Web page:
The Psalmist cry must also be our cry: He restores my soul, restore also the soul of our nation; help us to grow up. To grow beyond naive mythologies, to accept that part of life is that we do not knowing everything; and, to receive the comfort of shepherd who guides us
And now for the third and final time: He restores my soul
We are all God’s sheep.
For me one of the most powerful expressions of the truth of our common humanity and the reconciliation that we should be seeking comes to us from the great Turkish commander Ataturk.
Heroes who shed their blood and lost their lives! You are now lying in the soil of a friendly country. Therefore rest in peace. There is no difference between the Johnnies and Mehmets to us where they lie side by side here in this country of ours. You, the mothers, who sent their sons from far away countries wipe away your tears; your sons are now lying in our bosom and are in peace. After having lost their lives on this land they have become our sons as well.
It has long been my view that the Spirit of God blows where it wills and for me I hear the words of hope for humanity in this extraordinary man’s words.
I believe that what he acknowledged was that on the fields of battle men who fought now embrace one another side by side in death. The cross and crescent, symbols of two faiths mingled in the ground. Boys, sons, fathers, friends, enemies sharing side by side in the ground in death as no doubt God longed that they might share in life.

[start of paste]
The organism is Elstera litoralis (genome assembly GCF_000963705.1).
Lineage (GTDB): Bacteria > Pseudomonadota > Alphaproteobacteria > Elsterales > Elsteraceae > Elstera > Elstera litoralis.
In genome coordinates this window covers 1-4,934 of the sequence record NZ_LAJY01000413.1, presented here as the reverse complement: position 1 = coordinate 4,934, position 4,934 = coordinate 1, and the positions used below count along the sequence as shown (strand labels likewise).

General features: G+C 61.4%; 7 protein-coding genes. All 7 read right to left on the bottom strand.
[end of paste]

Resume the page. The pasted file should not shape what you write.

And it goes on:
Restore our souls: let the peace and reconciliation Ataturk declared for dead be ours in life! We live in a world beset by division and sectarianism, divided ideologies and aspirations. Jesus our good shepherd reminds us:
I have other sheep that do not belong to this fold. I must bring them also, and they will listen to my voice. So there will be one flock, one shepherd.
It is not our place to judge who is in and who is out when it comes to God’s love – Jesus came into the world not to condemn but in order that it might be saved through him. We are all God’s creatures in life and in death – let us not wait until death on a battlefield to learn to embrace those who are different to us.
The Psalmist cry must also be our cry: He restores my soul, restore also the soul of our nation; help us to know God’s love is for all nations and God’s desire is for peace and reconciliation as was proclaimed at the birth of Jesus.
Restore our souls, O God.
Tomorrow, your alarm will go off again. You will rise and you will face the day.
The shepherd his rod and his staff will guide you and he will restore your souls as you enter into life in the community around you: at work, at home, with family and with friends.
Remember God, grow to maturity in Christ, and remember all people are God’s people.